Let’s start with an organic molecule.


Image courtesy of Roland1952 on Wikimedia.

The molecule on the left is trans-1,2-dibromoethylene, and the molecule on the right is cis-1,2-dibromoethylene.  The 2 functional groups of interest are the 2 bromides, and the isomerism arises from the 2 different ways that these bromides can be positioned relative to each other.  (Notice that the 2 bromides are bonded to different carbon atoms, thus the “1,2-” designation in its name.)  Relative to the other bromide, one bromide can either be on the same of the double bond (“closer”) or on the opposite side of the double bond (“farther”).  To view the isomerism from another perspective, the double bond serves as the plane of separation, and the bromides can be on different sides of that plane (trans) or the same sides of the plane (cis).  Cis/Trans isomerism often arises in organic chemistry because of a bond with restricted rotation, and such restriction is often due to a double bond or a ring structure.  Such a bond often serves as the plane of separation on which the relative positions of the 2 functional groups can be established.


Let’s now consider a coordination complex in inorganic chemistry.

cisplatin and transplatin

Image courtesy of Anypodetos on Wikimedia.

Cisplatin and transplatin are both 4-coordinated complexes with a square planar geometry.  Their ligands are 2 chlorides and 2 ammonias.  When looking at the pictures above, it’s obvious that there are only 2 relative positions for one chloride to take compared to the other chloride – they can be either closer to each other (cis) or farther apart (trans).

Cis/Trans isomerism can also arise in 6-coordinated octahedral complexes in inorganic chemistry.

Inorganic Chemistry Lesson of the Day: 5-Coordinated Complexes

There are 2 common geometries for 5-coordinated complexes:

  • Square pyramid: The metal centre is coordinated to 4 ligands in a plane and a 5th ligand above the plane.
  • Trigonal bipyramid: The metal centre is coordinated to 3 ligands in a plane and 2 lignads above and below the plane.

Inorganic Chemistry Lesson of the Day: 2-Coordinated Complexes

Some coordination complexes have just 2 ligands attached to the metal centre.  These complexes have a linear geometry; this allows the greatest separation of the electron clouds in the metal-ligand bonds, which minimizes electron repulsion.

Inorganic Chemistry Lesson of the Day: 4-Coordinated Complexes

My last lesson stated that the most common coordination number for coordination complexes is 6.  The next most common coordination number is 4, and complexes with this type of coordination adopt either the tetrahedral or the square planar geometry.  The tetrahedron is far more common than the square plane for 4-coordinated complexes, and the type of geometry depends a lot on the size and bonding strength of the ligands.  If the ligands are too big, then a tetrahedral geometry provides greater separation between ligands and minimizes electron repulsion.  If the ligands are too small, then there is room for 2 extra ligands to bond to the metal centre to form a 6-coordinated complex, and an octahedral geometry is adopted instead.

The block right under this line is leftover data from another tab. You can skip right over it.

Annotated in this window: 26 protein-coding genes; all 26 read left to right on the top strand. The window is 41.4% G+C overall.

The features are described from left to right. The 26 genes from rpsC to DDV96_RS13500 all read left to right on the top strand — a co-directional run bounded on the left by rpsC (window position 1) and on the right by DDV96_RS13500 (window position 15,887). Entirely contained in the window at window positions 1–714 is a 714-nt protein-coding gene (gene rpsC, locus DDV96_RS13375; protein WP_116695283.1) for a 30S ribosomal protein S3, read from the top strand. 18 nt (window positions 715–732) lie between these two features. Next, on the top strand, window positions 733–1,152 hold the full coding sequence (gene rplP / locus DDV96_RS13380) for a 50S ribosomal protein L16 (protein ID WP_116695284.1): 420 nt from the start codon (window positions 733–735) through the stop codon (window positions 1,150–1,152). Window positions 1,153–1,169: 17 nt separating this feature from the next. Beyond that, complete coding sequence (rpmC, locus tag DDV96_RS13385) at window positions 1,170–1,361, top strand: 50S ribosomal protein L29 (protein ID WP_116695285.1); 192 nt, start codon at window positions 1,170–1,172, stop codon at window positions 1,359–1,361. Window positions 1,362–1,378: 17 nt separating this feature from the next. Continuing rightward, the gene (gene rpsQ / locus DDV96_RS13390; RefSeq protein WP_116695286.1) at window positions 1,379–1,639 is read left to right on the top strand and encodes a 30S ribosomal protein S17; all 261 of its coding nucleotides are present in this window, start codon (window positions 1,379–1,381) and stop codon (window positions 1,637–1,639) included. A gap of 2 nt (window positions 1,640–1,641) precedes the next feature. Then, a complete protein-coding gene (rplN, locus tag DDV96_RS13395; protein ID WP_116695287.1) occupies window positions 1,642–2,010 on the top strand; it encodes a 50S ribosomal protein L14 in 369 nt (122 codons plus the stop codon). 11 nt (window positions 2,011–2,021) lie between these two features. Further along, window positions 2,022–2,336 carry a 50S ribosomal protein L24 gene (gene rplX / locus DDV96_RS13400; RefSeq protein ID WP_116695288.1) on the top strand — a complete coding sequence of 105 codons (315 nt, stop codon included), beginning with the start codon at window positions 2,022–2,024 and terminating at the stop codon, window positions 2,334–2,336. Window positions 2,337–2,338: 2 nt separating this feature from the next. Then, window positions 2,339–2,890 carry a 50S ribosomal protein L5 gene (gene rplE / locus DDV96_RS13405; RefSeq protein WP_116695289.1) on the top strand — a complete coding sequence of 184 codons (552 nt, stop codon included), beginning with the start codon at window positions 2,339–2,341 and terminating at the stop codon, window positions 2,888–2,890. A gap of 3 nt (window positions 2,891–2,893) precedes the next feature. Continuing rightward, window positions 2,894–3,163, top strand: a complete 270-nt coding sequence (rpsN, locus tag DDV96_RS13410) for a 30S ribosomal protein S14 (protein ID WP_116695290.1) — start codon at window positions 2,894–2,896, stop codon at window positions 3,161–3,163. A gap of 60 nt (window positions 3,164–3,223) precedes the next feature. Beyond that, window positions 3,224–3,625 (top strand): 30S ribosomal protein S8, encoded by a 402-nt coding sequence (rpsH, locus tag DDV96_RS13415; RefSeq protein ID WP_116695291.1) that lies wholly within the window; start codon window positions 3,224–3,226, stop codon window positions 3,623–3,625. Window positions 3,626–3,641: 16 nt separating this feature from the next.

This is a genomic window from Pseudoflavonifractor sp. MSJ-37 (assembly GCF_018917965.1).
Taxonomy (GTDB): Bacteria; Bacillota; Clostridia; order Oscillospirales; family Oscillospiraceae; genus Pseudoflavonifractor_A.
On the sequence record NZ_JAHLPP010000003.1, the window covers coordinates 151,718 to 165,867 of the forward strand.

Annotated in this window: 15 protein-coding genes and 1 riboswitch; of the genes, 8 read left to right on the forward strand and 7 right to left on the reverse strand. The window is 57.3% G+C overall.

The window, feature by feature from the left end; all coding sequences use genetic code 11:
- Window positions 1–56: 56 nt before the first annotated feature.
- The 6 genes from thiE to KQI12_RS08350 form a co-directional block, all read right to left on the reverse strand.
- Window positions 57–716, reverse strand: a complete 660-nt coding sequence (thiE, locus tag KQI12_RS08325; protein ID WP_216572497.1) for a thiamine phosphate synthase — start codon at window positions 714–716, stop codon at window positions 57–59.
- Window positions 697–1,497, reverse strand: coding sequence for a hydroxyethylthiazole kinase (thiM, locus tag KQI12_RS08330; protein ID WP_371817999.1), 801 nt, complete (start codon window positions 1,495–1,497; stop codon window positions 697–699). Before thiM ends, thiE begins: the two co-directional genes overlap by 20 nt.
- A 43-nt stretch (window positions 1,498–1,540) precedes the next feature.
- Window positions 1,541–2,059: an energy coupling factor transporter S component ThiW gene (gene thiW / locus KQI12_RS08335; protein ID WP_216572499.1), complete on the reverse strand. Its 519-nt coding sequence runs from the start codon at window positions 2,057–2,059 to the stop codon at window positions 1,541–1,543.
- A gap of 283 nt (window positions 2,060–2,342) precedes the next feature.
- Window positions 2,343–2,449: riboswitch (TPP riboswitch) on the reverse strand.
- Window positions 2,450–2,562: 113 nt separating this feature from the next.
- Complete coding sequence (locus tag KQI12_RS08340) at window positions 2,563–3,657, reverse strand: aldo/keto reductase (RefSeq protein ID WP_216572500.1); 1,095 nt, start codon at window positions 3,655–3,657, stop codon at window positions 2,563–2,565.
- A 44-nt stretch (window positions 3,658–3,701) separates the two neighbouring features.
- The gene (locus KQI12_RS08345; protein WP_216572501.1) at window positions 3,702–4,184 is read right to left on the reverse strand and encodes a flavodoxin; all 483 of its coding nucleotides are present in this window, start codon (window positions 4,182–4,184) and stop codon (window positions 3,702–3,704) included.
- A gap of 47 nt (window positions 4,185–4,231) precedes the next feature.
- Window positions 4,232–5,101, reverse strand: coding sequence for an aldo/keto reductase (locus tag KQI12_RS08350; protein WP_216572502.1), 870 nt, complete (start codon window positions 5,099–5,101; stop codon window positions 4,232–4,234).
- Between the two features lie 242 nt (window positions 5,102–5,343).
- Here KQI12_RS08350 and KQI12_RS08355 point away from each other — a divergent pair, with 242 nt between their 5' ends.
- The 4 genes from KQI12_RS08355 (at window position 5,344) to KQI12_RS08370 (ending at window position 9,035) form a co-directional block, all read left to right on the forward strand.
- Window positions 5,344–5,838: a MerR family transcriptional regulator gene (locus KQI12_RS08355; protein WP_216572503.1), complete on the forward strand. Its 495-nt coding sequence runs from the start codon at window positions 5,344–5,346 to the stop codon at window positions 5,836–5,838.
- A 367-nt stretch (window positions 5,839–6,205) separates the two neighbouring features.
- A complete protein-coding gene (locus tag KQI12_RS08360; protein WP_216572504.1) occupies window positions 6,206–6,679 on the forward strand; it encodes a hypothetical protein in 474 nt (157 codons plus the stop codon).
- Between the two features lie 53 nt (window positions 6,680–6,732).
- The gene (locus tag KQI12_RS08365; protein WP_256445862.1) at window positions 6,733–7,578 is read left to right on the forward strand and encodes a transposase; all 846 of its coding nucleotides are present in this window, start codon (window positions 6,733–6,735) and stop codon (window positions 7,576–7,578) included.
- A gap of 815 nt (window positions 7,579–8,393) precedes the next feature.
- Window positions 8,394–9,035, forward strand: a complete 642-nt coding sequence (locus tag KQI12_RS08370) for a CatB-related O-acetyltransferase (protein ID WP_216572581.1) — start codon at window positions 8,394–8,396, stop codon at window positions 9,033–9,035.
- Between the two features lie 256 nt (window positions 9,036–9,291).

The square planar geometry is usually adopted by 4-coordinated complexes with metal ions that have a d8 electronic configuration.  Examples of such ions include Ni2+, Pd2+, Pt2+, and Au3+.

Inorganic Chemistry Lesson of the Day: 6-Coordinated Complexes

The most common coordination number for inorganic coordination complexes is 6, and these complexes will most commonly adopt an octahedral geometry.  This geometry is especially common for coordination complexes with a first-row transition metal ion as the Lewis-acid centre.  It consists of 4 ligands forming a plane, and 2 ligands above and below the plane.  The “octa-” prefix in “octahedral” refers to the 8 faces that this geometry has.

Two alternative geometries of 6-coordinated complexes are the trigonal prism and hexagonal plane; these are far less common than the octahedron.

Inorganic Chemistry Lesson of the Day – Coordination Complexes

A coordination complex is a compound that consists of Lewis bases bonded to a Lewis acid in its centre.  The charge of the complex can be neutral, positive, or negative; if the complex has a positive or a negative charge, then it is called a complex ion.  The Lewis acid is almost always a metal atom or a metal ion.  The Lewis bases are called ligands, and they are often covalently bonded to the Lewis acid.  Common ligands include carbon monoxide, water, and ammonia; what unifies them is the existence of at least one lone pair of electrons in their outermost energy level, and this lone pair of electrons is donated to the Lewis acid.

Some key terminology:

  • The donor atom is the atom within the ligand that is attached to the Lewis acid centre.
  • The coordination number is the number of donor atoms in the coordination complex.
  • The denticity of a ligand is the number of bonds that it forms with the Lewis acid centre.
    • If a ligand forms 1 bond with the Lewis acid centre, then it is monodentate (sometimes called unidentate).
    • If a ligand forms multiple bonds with the Lewis acid centre, then the coordination complex is polydentate.  For example, a bidentate ligand forms 2 bonds with the Lewis acid centre.

In later Inorganic Chemistry Lessons of the Day, I will only refer to coordination complexes with metal atoms or metal ions as the Lewis acid centres.